Tune Up Fitness® Tune Up Fitness Blog » Tensor Fasciae Latae: Not Your New Coffee Drink

Tensor Fasciae Latae: Not Your New Coffee Drink

In Yoga Tune Up®, we take the body apart muscle by muscle in order to put it back together again in a healthier, more balanced way.  What this part by part method can teach us is that every part of us needs individual attention: one part out of whack can cause a chain reaction throughout the body.  Take the hip flexors for example.  Their main job anatomically is to bring the front side of your thigh closer to your belly.  That means they are working when you walk up stairs, do a Warrior Pose, dance the Can-Can or do a Ninja Kick.  They get shorted whenever we are sitting whether we are at work, driving, watching TV or reading Yoga Tune Up® Blogs.  If your hip flexors are shortened because of the kind of work that you ask them to do, you may have an anteriorly tilted pelvis, which means that if you imagined that your hips are a bowl full water, the front lip of that bowl is tipped forward and down so that the water pours out onto your feet.  To take that one step further, if the front lip is tipped forward and down, then the back edge must be lifted, so the muscles in your low back may be tight and painful as well.

The TFL assists in hip flexion and can end up pretty tight as a result.

Now that we have zoomed out to look at the bigger picture, let us refine our view in true Yoga Tune Up® fashion.  One of the hip flexors that can be tight is called the Tensor Fasciae Latae.  If your find the boney protrusion on the front of your hips and place your heel of the hand on that, and then reach your fingers towards the seam of your pants diagonally, you will be right over your TFL.

The Tensor Fasciae Latae may sound like the newest specialty beverage at the local coffee shop, but it is in fact a muscle of the lower extremity.  It attaches from the Anterior Superior Iliac Spine (the front of your hip that you were just poking) to the Iliotibial band, otherwise known as the often sore strip of fascia right under the athletic stripe on your workout pants.  When activated, the TFL flexes, abducts, and medially rotates the thigh at the hip joint.  The TFL works when you are walking, standing, balancing on one leg, but not so much when you are lying in savasana.  If your TFL is weak, it increases the likelihood that you walk like a duck with your feet turned out, and if it is tight, chances are good that you feel a lot of tension down the side of your thigh through the iliotibial band.  Because it is a hip flexor and most humans in this part of the world spend most of their time sitting, chances are good that it is somewhat shortened.  Add to that the fact that many of the activities we do to make up for our sedentary life styles include a lot of hip flexion, (running, power walking, kick boxing, remember step classes(!) and even yoga), it’s a pretty good bet that your TFL needs a little TLC. Here are three Yoga Tune Up® poses that get at that overworked under-appreciated coffee beverage, uh, make that, muscle.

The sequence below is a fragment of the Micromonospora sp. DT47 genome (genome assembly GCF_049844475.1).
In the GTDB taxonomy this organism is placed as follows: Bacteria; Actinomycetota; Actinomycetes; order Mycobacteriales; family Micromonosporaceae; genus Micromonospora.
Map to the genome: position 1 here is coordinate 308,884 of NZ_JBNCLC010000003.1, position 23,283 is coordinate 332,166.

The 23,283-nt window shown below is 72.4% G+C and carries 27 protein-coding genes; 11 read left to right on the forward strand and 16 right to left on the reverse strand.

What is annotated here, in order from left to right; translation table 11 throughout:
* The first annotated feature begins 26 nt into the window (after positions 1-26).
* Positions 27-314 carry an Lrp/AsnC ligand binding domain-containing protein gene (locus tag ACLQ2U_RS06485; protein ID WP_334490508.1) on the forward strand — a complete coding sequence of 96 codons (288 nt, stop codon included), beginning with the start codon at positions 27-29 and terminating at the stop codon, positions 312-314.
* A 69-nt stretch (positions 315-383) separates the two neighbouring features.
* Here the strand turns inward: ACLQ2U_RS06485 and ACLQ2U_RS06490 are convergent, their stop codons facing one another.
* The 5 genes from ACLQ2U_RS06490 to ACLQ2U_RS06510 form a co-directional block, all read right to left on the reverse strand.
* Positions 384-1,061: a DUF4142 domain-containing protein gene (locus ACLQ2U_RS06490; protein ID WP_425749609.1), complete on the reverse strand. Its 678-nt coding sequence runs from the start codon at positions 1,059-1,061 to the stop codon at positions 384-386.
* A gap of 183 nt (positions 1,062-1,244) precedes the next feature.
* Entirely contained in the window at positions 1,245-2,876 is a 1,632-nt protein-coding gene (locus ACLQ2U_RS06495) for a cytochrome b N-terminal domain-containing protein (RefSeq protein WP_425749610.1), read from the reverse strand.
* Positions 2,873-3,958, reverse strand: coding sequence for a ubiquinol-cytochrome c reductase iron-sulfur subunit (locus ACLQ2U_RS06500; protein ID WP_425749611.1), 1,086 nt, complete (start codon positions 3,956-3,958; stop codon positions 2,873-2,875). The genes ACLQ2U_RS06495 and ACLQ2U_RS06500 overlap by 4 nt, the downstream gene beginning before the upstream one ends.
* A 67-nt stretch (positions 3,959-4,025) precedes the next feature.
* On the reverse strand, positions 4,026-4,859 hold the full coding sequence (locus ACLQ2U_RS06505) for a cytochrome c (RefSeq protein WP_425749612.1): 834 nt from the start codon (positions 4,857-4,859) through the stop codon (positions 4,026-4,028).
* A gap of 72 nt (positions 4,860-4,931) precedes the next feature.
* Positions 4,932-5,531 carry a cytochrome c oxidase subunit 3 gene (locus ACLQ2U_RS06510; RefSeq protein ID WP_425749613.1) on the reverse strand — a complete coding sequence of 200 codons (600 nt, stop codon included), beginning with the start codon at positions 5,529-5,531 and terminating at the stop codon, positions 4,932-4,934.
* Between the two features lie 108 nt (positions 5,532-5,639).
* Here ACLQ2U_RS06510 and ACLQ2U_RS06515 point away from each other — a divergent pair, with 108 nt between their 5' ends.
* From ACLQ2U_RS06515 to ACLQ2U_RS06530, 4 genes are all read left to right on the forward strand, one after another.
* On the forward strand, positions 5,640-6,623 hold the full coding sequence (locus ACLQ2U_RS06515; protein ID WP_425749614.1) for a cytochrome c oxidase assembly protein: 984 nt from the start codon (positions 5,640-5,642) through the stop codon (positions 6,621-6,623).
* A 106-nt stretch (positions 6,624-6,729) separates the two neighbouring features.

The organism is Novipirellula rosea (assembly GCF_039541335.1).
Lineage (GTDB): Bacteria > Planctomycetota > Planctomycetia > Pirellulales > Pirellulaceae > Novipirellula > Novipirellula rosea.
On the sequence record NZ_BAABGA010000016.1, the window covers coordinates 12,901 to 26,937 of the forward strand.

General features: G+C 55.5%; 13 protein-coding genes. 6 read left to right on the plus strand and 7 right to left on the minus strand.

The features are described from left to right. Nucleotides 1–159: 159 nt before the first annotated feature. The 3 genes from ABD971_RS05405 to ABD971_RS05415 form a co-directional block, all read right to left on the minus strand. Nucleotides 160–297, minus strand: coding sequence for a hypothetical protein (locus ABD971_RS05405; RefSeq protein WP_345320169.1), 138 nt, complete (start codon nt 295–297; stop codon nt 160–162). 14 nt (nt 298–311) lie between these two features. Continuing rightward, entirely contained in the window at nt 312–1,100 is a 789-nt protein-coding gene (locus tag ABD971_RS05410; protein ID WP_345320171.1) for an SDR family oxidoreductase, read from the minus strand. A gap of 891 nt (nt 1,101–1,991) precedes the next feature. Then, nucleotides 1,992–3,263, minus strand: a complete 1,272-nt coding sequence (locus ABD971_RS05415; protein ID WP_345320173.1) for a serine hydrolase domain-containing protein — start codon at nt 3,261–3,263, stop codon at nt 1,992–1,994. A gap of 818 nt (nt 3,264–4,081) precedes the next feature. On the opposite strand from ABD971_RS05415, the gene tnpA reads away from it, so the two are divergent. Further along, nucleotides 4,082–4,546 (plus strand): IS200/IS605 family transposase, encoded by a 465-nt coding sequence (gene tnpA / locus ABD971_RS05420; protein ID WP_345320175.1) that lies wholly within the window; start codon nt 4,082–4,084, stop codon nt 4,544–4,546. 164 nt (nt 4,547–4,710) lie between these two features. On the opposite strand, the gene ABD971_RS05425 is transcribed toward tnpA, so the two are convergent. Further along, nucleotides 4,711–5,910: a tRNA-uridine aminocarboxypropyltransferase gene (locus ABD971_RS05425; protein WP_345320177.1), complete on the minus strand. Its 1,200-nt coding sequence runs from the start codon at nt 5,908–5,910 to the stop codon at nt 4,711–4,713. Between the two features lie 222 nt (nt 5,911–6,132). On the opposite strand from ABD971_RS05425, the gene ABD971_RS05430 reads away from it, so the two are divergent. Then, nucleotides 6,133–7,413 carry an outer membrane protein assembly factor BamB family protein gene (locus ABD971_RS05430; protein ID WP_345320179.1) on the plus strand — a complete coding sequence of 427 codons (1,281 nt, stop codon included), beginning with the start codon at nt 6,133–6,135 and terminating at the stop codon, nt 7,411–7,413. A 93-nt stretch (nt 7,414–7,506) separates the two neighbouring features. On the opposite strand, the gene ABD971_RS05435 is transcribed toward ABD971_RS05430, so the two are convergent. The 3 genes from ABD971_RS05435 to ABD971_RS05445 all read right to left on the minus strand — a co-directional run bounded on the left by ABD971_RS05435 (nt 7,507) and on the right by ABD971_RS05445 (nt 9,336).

1. Abductor Lifts static or Dynamic
  2. Triangle in Parallel
  3. Bridge Lifts Minivini

I’ll be including a video clip of the Bridge Lifts with my blog on Friday!

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About This Author

Bo's interest in the body was peaked in her theater classes in college. She found peoples unconscious expression of themselves through their movement patterns and habitual postures fascinating. She began exploring the human body through dance and yoga during that time. Yoga Tune Up® provides a clear and specific road map to explore, understand, heal and strengthen the body. Bo continues down the path of exploring the inner workings of the body by teaching and practicing YTU and massage therapy.

Tensor Fasciae Latae: Not Your New Coffee Drink

  1. Connie says:

    TFL indeeds needs a lot of TLC as it often takes on the slack off from our already weakened. gluteal medius.
    Thanks for the three helpful poses you presented.

  2. Erin Kintzing says:

    Great article on the TFL– a constantly unknown and misunderstood muscle. I am curious about weak TFLs causing the “duck walk” pattern– since the TFL helps to medially rotate the femur bone in the hip, I understand that a weak TFL could cause this gait pattern. I’ve wondered, is there a way to strengthen the TFL to correct this pattern without the hip having to be in flexion? I love your idea of Triangle in Parallel as a way to bring awareness to the muscle and give it a gentle stretch.

  3. Poirsha says:

    This was an awesome blog with vivid and helpful descriptions. I am currently in the tune up training and learning the muscles and their actions, have been very challenging! The more exposure I have to hearing about the muscles and their functions, the more my brain can have reference points that I can draw from! I like the catchy title…I do not think I will ever think of this muscle without thinking of coffee! Thank You!